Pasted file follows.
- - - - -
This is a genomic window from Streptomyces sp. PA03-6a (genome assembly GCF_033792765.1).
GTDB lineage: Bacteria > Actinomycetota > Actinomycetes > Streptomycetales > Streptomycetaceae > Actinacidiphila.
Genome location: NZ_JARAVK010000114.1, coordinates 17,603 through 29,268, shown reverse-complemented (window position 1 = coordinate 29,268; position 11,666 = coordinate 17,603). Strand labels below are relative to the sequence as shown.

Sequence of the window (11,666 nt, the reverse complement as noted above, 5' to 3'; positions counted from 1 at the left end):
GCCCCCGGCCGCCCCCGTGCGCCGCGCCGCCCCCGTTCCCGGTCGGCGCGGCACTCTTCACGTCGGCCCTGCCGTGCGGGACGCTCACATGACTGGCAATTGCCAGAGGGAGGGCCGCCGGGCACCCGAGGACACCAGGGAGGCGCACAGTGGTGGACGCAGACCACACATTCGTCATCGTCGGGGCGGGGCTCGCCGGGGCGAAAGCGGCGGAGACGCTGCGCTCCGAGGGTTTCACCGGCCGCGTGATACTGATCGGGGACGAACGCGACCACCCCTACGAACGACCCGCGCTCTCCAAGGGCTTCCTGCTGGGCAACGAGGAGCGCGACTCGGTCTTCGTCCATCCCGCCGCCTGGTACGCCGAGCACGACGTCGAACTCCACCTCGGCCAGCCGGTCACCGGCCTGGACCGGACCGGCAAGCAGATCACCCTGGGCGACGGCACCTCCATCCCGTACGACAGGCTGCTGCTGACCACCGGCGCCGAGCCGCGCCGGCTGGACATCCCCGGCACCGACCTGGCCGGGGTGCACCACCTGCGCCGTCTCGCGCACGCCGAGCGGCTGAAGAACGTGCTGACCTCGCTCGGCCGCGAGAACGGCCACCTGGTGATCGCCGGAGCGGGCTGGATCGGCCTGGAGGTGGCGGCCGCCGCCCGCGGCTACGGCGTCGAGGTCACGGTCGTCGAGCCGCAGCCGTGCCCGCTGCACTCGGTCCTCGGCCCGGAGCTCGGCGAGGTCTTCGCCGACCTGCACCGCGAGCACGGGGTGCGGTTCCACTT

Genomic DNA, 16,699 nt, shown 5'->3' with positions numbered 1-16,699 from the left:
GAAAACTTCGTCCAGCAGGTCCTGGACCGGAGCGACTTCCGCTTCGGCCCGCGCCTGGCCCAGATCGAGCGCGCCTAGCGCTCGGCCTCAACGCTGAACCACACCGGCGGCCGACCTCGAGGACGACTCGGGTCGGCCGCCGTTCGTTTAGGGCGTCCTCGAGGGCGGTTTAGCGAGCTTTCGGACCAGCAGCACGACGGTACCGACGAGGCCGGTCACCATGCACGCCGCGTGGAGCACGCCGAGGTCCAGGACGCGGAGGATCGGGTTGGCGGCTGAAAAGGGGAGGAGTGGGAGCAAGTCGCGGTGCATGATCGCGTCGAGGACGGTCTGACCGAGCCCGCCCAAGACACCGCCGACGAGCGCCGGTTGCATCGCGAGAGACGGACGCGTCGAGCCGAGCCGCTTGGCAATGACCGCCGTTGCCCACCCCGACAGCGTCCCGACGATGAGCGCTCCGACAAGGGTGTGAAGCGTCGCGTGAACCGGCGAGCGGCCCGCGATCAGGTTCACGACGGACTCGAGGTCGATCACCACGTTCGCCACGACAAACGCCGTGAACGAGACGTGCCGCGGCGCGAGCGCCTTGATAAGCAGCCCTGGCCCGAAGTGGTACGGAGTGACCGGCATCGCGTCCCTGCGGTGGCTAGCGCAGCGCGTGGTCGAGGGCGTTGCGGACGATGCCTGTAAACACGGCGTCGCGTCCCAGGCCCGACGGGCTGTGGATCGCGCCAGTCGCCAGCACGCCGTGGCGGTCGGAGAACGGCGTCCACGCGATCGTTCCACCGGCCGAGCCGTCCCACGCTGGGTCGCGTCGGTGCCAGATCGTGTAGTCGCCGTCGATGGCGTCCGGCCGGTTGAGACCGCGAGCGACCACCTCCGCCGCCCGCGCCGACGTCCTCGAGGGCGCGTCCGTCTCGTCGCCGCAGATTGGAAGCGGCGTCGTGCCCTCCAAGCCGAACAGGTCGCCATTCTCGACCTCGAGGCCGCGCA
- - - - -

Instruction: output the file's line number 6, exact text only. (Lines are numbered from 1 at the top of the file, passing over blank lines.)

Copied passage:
Genomic DNA, 16,699 nt, shown 5'->3' with positions numbered 1-16,699 from the left: